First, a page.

"In past years, we have had several hundred books returned during Fine Free Weeks," said director Sue Tangeman. "It is a win-win situation for everyone."
For every overdue library item returned in usable condition, patrons can bring in a new toy or food item, and the fine will be forgiven. The toys and food items collected will be donated to local charities.
"We had sent some overdue reminder cards out already, and we got nine items back from one person and six from another," Tangeman said.
During Fine Free Weeks, the library usually get back anywhere from 100-200 items. The usual length for returned items is within a year to two years.
"We've had, in the past, somebody cleaning out grandma's attic and found books due in 1979. They brought in the canned goods and the fine was wiped away," Tangeman said.
Typically an overdue book or magazine costs 10 cents a day and an audio or video costs $1 a day for each item. However, the fine doesn't exceed the item's original cost, Tangeman said.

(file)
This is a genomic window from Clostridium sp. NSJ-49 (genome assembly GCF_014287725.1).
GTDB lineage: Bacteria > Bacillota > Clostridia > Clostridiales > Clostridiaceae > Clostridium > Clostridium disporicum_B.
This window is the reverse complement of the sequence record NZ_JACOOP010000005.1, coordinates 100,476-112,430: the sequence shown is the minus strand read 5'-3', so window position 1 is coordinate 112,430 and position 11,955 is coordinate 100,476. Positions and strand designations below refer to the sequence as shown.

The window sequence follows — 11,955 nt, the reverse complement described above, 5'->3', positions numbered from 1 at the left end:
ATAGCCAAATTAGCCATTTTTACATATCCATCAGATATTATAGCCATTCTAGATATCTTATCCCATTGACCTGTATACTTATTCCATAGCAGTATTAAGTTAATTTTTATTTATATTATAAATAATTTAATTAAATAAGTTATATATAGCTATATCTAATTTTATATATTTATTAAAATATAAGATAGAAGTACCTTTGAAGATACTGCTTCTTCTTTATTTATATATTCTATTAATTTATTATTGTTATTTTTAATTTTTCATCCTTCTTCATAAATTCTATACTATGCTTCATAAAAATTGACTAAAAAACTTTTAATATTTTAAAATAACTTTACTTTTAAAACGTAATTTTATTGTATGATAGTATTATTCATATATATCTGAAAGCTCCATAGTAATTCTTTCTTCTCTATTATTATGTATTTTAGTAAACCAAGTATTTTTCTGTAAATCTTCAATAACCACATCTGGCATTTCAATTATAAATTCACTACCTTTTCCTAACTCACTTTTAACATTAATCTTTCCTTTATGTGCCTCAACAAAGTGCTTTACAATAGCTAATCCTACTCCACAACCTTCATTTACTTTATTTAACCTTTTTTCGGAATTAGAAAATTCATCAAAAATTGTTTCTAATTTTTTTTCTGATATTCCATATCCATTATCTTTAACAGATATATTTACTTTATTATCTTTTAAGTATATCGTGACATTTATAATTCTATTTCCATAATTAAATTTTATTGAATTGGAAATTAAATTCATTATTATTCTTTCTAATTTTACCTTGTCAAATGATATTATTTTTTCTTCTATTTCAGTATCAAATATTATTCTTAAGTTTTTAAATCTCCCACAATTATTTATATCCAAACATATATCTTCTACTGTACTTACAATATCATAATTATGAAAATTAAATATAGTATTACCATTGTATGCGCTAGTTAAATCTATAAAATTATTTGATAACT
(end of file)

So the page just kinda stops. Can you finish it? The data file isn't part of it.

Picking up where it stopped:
"If we paid $49.95 for a book and they kept it for a year, the fine wouldn't be more than $49.95," Tangeman explained.
Tangeman and another library employee figured out if every overdue item was brought back, the value was around $7,000 and $8,000.
"That's a pretty good chunk of money," Tangeman said.
Some people also use the Fine Free Weeks as a place to drop off donations during the holidays, Tangeman noted.
Library hours are 10 a.m. to 8 p.m. Monday through Thursday, 10 a.m. to 6 p.m. Friday, 10 a.m. to 4 p.m. Saturday and 1 p.m. to 5 p.m. Sunday.
Patrons should contact the library at 471-4140 if they have any questions about the status of any overdue library materials.